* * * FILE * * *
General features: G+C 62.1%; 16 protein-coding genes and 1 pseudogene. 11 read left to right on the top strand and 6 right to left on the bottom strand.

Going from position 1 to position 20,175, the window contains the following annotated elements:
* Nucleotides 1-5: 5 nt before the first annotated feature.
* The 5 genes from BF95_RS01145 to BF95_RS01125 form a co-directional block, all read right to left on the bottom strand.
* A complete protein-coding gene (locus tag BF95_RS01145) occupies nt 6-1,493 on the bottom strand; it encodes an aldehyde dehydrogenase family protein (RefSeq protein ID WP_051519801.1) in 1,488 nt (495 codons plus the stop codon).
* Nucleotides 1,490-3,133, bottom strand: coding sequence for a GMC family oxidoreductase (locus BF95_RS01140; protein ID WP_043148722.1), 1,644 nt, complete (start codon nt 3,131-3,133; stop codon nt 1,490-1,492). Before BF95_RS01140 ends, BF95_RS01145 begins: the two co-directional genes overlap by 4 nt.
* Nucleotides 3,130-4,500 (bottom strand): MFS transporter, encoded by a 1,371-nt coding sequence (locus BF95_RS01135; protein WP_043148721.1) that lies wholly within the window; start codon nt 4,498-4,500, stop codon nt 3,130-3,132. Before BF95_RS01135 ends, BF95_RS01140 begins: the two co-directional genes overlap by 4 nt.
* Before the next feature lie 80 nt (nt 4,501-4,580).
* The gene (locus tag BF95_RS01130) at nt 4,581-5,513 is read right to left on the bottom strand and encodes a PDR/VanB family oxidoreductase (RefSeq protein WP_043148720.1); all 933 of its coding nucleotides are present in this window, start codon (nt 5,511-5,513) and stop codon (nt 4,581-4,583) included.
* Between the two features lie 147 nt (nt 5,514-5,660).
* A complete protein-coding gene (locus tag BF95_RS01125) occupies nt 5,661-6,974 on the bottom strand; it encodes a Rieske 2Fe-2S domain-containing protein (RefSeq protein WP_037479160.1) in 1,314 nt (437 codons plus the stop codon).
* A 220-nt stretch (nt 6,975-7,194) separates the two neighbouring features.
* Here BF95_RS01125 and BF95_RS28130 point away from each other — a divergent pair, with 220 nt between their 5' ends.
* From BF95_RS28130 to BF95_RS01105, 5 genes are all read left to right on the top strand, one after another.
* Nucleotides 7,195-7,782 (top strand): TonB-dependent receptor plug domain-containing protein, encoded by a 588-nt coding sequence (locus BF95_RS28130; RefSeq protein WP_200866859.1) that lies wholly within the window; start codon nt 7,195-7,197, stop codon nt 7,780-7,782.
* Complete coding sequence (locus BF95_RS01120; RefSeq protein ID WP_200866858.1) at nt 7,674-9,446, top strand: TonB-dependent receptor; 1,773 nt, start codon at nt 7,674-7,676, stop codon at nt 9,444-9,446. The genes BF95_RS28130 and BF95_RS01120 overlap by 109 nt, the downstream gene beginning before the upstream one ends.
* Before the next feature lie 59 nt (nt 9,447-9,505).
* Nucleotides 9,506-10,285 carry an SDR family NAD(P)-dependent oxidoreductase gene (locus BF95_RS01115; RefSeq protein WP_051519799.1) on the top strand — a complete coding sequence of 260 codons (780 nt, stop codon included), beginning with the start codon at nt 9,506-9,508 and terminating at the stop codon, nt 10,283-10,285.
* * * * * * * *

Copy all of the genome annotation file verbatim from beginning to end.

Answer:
General features: G+C 62.1%; 16 protein-coding genes and 1 pseudogene. 11 read left to right on the top strand and 6 right to left on the bottom strand.

Going from position 1 to position 20,175, the window contains the following annotated elements:
* Nucleotides 1-5: 5 nt before the first annotated feature.
* The 5 genes from BF95_RS01145 to BF95_RS01125 form a co-directional block, all read right to left on the bottom strand.
* A complete protein-coding gene (locus tag BF95_RS01145) occupies nt 6-1,493 on the bottom strand; it encodes an aldehyde dehydrogenase family protein (RefSeq protein ID WP_051519801.1) in 1,488 nt (495 codons plus the stop codon).
* Nucleotides 1,490-3,133, bottom strand: coding sequence for a GMC family oxidoreductase (locus BF95_RS01140; protein ID WP_043148722.1), 1,644 nt, complete (start codon nt 3,131-3,133; stop codon nt 1,490-1,492). Before BF95_RS01140 ends, BF95_RS01145 begins: the two co-directional genes overlap by 4 nt.
* Nucleotides 3,130-4,500 (bottom strand): MFS transporter, encoded by a 1,371-nt coding sequence (locus BF95_RS01135; protein WP_043148721.1) that lies wholly within the window; start codon nt 4,498-4,500, stop codon nt 3,130-3,132. Before BF95_RS01135 ends, BF95_RS01140 begins: the two co-directional genes overlap by 4 nt.
* Before the next feature lie 80 nt (nt 4,501-4,580).
* The gene (locus tag BF95_RS01130) at nt 4,581-5,513 is read right to left on the bottom strand and encodes a PDR/VanB family oxidoreductase (RefSeq protein WP_043148720.1); all 933 of its coding nucleotides are present in this window, start codon (nt 5,511-5,513) and stop codon (nt 4,581-4,583) included.
* Between the two features lie 147 nt (nt 5,514-5,660).
* A complete protein-coding gene (locus tag BF95_RS01125) occupies nt 5,661-6,974 on the bottom strand; it encodes a Rieske 2Fe-2S domain-containing protein (RefSeq protein WP_037479160.1) in 1,314 nt (437 codons plus the stop codon).
* A 220-nt stretch (nt 6,975-7,194) separates the two neighbouring features.
* Here BF95_RS01125 and BF95_RS28130 point away from each other — a divergent pair, with 220 nt between their 5' ends.
* From BF95_RS28130 to BF95_RS01105, 5 genes are all read left to right on the top strand, one after another.
* Nucleotides 7,195-7,782 (top strand): TonB-dependent receptor plug domain-containing protein, encoded by a 588-nt coding sequence (locus BF95_RS28130; RefSeq protein WP_200866859.1) that lies wholly within the window; start codon nt 7,195-7,197, stop codon nt 7,780-7,782.
* Complete coding sequence (locus BF95_RS01120; RefSeq protein ID WP_200866858.1) at nt 7,674-9,446, top strand: TonB-dependent receptor; 1,773 nt, start codon at nt 7,674-7,676, stop codon at nt 9,444-9,446. The genes BF95_RS28130 and BF95_RS01120 overlap by 109 nt, the downstream gene beginning before the upstream one ends.
* Before the next feature lie 59 nt (nt 9,447-9,505).
* Nucleotides 9,506-10,285 carry an SDR family NAD(P)-dependent oxidoreductase gene (locus BF95_RS01115; RefSeq protein WP_051519799.1) on the top strand — a complete coding sequence of 260 codons (780 nt, stop codon included), beginning with the start codon at nt 9,506-9,508 and terminating at the stop codon, nt 10,283-10,285.